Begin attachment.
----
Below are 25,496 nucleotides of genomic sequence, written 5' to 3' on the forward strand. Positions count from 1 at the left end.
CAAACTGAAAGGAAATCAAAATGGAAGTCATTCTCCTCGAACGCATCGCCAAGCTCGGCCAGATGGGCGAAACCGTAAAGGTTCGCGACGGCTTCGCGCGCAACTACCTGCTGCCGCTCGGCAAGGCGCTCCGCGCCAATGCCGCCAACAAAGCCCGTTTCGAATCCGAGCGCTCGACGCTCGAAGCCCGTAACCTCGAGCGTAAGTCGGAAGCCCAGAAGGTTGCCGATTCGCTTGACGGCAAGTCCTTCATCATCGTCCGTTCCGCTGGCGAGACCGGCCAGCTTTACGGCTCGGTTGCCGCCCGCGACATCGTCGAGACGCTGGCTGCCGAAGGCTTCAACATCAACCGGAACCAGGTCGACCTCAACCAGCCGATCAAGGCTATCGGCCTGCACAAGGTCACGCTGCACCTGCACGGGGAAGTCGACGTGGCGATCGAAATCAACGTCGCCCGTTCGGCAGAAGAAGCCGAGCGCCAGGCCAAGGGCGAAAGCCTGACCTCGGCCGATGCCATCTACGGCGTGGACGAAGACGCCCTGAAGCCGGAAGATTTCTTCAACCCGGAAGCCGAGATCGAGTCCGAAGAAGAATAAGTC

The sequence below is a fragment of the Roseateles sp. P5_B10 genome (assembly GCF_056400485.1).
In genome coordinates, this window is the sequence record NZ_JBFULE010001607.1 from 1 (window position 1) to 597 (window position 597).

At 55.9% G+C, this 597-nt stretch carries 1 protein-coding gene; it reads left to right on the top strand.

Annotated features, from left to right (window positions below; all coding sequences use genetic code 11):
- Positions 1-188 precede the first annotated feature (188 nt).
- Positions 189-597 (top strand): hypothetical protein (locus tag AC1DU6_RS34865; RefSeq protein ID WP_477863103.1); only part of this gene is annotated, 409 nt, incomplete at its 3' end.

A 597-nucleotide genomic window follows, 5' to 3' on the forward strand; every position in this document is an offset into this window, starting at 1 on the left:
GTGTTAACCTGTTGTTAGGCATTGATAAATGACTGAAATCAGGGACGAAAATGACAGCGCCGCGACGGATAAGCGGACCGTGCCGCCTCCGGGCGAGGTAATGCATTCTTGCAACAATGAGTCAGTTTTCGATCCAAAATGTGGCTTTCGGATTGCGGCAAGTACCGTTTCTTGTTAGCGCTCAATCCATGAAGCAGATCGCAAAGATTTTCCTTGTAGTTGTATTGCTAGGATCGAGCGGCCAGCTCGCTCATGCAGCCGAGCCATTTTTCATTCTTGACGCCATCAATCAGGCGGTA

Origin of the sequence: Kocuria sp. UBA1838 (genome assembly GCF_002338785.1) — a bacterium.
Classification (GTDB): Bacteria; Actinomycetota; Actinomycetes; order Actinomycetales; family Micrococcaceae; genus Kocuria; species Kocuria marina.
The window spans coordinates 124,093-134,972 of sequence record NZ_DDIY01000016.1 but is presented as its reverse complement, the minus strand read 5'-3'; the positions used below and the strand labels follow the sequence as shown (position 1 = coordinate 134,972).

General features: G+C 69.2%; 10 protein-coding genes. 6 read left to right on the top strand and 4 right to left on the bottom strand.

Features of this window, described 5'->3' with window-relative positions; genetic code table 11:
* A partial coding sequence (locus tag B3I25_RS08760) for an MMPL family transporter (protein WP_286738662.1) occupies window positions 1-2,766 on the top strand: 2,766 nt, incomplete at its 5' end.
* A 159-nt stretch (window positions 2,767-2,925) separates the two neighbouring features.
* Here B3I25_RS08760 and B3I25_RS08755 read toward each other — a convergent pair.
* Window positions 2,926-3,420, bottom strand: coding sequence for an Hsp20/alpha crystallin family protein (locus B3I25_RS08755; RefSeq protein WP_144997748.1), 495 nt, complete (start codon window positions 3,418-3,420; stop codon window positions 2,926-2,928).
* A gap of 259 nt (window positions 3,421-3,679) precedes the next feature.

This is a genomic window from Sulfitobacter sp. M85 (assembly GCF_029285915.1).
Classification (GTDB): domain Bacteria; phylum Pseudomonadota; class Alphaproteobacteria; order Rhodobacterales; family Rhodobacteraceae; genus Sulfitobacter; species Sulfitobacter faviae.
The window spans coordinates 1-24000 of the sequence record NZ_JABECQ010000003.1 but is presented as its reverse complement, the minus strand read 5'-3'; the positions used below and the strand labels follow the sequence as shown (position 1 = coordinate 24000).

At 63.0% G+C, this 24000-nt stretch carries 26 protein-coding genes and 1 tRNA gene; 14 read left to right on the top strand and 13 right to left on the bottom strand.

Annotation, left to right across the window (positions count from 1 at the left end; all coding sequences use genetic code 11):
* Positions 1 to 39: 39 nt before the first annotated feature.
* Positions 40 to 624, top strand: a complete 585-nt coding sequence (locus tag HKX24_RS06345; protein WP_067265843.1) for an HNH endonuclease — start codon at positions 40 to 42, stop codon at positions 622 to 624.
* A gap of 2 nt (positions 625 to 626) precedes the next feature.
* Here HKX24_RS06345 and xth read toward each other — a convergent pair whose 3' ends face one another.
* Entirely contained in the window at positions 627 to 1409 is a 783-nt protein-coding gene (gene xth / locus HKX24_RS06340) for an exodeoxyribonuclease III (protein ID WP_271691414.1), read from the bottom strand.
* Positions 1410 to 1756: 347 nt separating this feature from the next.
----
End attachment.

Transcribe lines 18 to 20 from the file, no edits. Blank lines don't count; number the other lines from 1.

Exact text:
* Here B3I25_RS08760 and B3I25_RS08755 read toward each other — a convergent pair.
* Window positions 2,926-3,420, bottom strand: coding sequence for an Hsp20/alpha crystallin family protein (locus B3I25_RS08755; RefSeq protein WP_144997748.1), 495 nt, complete (start codon window positions 3,418-3,420; stop codon window positions 2,926-2,928).
* A gap of 259 nt (window positions 3,421-3,679) precedes the next feature.